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June 16, 2014

Wireless breakthrough could make the invisible visible

Wi-Fi wave technology can detect gestures behind a wall with 99% accuracy.

By CBR Staff Writer

Researchers from MIT Wireless Center of the Computer Science and Artificial intelligence Laboratory (CSAIL) have developed a wireless system which can track movement through a wall using WiFi waves.

Scientists claim that using WiFi waves, they can detect subtle gestures like rise and fall of a person’s chest through which a person’s heart rate can be measured with 99% accuracy.

The technology can be used in health-tracking apps, baby monitors, and for the military and law enforcement, the scientists claimed.

MIT electrical engineering and computer science professor and co-author of the research paper, Dina Katabi said, "It has traditionally been very difficult to capture such minute motions that occur at the rate of mere millimeters per second."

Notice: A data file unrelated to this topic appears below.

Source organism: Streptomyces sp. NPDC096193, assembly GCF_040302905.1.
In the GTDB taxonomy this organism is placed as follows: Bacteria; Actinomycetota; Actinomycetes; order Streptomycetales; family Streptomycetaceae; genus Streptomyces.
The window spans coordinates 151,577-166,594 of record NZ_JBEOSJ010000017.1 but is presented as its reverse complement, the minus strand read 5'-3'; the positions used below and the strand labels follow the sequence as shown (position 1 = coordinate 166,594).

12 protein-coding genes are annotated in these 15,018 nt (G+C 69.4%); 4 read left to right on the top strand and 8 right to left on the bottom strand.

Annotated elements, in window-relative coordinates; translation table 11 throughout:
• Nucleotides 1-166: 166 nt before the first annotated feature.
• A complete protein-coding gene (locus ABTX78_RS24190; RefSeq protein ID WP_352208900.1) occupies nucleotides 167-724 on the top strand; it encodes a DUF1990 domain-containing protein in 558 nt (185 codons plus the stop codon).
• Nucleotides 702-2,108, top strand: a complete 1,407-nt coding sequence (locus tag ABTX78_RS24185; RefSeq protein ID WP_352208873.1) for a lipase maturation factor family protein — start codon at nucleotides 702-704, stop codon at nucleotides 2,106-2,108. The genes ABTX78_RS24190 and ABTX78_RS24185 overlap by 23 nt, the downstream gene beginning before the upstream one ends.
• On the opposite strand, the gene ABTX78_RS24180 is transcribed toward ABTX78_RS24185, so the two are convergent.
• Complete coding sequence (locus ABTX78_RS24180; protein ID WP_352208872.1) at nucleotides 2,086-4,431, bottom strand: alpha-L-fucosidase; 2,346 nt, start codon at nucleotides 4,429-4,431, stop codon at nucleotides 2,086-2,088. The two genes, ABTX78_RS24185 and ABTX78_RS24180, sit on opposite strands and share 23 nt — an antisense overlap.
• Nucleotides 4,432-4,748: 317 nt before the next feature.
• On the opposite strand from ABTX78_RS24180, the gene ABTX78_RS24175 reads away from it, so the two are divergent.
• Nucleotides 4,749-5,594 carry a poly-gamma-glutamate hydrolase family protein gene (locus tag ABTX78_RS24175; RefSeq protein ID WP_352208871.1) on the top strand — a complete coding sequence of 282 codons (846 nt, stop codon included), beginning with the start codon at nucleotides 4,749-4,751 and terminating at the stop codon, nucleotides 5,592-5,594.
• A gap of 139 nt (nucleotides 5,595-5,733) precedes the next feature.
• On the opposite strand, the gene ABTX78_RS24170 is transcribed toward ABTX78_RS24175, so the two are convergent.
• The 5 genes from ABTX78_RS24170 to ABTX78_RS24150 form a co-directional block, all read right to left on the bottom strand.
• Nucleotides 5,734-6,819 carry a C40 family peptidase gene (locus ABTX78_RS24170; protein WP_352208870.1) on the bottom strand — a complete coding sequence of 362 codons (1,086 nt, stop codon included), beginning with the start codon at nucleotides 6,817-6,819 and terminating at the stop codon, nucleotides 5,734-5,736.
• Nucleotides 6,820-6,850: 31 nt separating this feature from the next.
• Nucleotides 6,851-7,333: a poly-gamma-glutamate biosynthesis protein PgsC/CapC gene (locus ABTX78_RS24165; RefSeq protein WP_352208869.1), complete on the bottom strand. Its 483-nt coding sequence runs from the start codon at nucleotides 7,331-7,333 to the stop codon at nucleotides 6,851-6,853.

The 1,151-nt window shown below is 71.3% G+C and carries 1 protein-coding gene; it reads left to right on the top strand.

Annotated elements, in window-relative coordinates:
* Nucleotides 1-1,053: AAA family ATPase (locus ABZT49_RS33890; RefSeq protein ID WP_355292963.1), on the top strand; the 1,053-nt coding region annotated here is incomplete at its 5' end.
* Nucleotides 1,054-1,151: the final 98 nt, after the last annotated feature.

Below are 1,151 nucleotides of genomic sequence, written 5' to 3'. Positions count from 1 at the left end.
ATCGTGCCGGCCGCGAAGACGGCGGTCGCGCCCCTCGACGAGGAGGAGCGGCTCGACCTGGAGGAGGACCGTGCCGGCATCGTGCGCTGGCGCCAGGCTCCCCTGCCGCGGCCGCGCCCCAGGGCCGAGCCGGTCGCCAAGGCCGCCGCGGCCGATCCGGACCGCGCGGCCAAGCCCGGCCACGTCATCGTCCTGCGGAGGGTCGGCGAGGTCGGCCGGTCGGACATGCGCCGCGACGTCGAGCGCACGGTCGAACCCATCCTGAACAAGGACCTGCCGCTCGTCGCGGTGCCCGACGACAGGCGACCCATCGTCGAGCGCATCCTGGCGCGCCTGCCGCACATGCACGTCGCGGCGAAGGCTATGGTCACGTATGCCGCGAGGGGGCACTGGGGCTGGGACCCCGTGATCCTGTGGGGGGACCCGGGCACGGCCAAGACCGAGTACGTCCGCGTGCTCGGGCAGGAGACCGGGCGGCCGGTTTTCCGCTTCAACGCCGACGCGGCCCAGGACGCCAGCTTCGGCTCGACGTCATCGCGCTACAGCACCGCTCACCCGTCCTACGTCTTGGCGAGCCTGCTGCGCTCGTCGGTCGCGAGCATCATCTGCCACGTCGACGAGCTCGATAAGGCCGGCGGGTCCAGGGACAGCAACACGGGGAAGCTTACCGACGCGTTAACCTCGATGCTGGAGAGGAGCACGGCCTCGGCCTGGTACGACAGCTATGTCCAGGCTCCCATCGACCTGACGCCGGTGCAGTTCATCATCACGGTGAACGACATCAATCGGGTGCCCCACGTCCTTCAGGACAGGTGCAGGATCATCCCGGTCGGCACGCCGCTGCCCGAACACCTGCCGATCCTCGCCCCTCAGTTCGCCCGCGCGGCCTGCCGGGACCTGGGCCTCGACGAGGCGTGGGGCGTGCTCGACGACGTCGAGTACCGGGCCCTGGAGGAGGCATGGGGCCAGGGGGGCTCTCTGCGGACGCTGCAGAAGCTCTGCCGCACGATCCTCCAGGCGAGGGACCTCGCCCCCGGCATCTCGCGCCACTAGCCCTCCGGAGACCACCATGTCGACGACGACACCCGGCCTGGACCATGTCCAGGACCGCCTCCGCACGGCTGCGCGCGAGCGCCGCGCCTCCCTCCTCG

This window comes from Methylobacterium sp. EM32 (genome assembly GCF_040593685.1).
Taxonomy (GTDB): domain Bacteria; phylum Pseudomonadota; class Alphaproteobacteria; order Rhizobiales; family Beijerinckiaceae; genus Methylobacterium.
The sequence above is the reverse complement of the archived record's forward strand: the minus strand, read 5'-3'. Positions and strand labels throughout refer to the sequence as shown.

"Being able to do so with a low-cost, accessible technology opens up the possibilities for people to be able to track their vital signs on their own," Katabi added.

The system can monitor the movement of four people behind a wall, and could be useful in rescue and operations in a building especially during fire accident.

As part of the research, the system monitors the movements by transmitting a low-power wireless signal and catching back its reflections.

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It can also track the movements of humans staying behind closed rooms or hiding behind a wall.

The scientists created a technology which can segregate signal interference from other objects while the signal reflects, cancelling out irrelevant reflections.

The team include Robert Miller, a professor of electrical engineering and computer science, and graduate students Fadel Adib and Zach Kabalec, are now working on a higher resolution system which can detect actual body silhouettes, gestures, and even emotions.

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